US Secretary of State John Kerry has arrived in Munich hoping to resurrect Syrian Peace talks . He’s pushing for a ceasefire for humanitarian aid to
US Secretary of State John Kerry has arrived in Munich hoping to resurrect Syrian Peace talks . He’s pushing for a ceasefire for humanitarian aid to get through.
World powers including Saudi Arabia, Iran and Russia are all taking part but rebels are staying away unless a Russian bombing offensive stops.
Moscow has reportedly proposed a March 1 date for a ceasefire but it’s also reacted angrily to US allegations that its using “ dumb bombs” as part of its bombing offensive. Last week, John Kerry accused Russia of using imprecise “free-fall” or “dumb bombs” that have killed large numbers of civilians in Syria.
Russian Foreign Ministry spokesperson Maria Zakharova speaking in Moscow dismissed the US allegations:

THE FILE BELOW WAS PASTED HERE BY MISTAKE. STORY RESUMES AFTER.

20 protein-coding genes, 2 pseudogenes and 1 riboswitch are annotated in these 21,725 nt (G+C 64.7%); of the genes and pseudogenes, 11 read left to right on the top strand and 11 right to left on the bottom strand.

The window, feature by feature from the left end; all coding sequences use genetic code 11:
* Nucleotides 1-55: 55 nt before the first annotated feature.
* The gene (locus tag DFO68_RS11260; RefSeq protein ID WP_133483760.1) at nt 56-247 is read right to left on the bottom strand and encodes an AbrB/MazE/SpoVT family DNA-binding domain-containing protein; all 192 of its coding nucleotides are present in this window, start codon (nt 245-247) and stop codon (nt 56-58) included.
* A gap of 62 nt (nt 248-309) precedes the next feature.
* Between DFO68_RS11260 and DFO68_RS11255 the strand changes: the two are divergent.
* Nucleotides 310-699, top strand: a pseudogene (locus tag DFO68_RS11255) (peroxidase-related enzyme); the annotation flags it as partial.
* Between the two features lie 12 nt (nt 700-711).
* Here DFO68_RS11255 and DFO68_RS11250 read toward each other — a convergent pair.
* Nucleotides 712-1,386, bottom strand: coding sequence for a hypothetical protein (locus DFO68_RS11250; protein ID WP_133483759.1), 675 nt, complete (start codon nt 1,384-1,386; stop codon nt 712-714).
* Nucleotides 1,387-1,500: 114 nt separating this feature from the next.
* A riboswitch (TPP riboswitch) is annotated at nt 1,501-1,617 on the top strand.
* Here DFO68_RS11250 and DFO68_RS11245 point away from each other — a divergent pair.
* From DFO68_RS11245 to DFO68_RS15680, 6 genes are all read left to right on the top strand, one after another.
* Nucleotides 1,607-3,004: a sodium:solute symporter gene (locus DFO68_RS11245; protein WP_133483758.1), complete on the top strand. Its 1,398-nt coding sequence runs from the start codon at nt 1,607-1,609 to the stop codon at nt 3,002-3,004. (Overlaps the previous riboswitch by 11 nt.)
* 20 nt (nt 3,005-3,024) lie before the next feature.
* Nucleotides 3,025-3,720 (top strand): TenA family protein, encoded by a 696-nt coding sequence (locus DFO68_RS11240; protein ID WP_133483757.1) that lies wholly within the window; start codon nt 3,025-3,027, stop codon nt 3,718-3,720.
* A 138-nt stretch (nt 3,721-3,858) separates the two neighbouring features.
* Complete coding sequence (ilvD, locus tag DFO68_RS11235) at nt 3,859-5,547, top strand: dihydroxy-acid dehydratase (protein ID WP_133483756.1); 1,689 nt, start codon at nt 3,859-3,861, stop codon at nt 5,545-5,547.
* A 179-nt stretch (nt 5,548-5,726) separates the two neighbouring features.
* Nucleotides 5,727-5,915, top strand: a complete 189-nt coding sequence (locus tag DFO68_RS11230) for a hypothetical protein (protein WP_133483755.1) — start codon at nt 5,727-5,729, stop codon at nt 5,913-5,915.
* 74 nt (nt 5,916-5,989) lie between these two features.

“We consider statements, public statements of US representatives, that Russia is using unguided ‘dumb bombs’ in Syria, which have allegedly killed civilians, (to be) absolutely unacceptable. It’s pure speculation not backed up by facts.”
Aleppo – next humanitarian crisis
Meanwhile an advance to encircle the Syrian city of Aleppo by government troops and their militia allies backed by heavy Russian air strikes has brought one of the biggest changes of momentum of the five year war, creating a new humanitarian emergency in recent weeks.
War monitoring group The Syrian Observatory for Human Rights claims at least 500 people have been killed in Aleppo, since the start of an offensive in early February, 2016.
— AJE News (@AJENews) February 10, 2016
The fighting has already wrecked the first attempt at peace talks for two years and led rebel fighters to speak about losing their northern power base altogether.
The United Nations on Tuesday said that hundreds of thousands of civilians could be cut off from food if Syrian government forces encircle rebel-held parts of Aleppo, warning of a massive new exodus of refugees.
The United Nations is worried the government advance could cut off the last link for civilians in rebel-held parts of Aleppo with the main Turkish border crossing, which has long served as the lifeline for insurgent-controlled territory.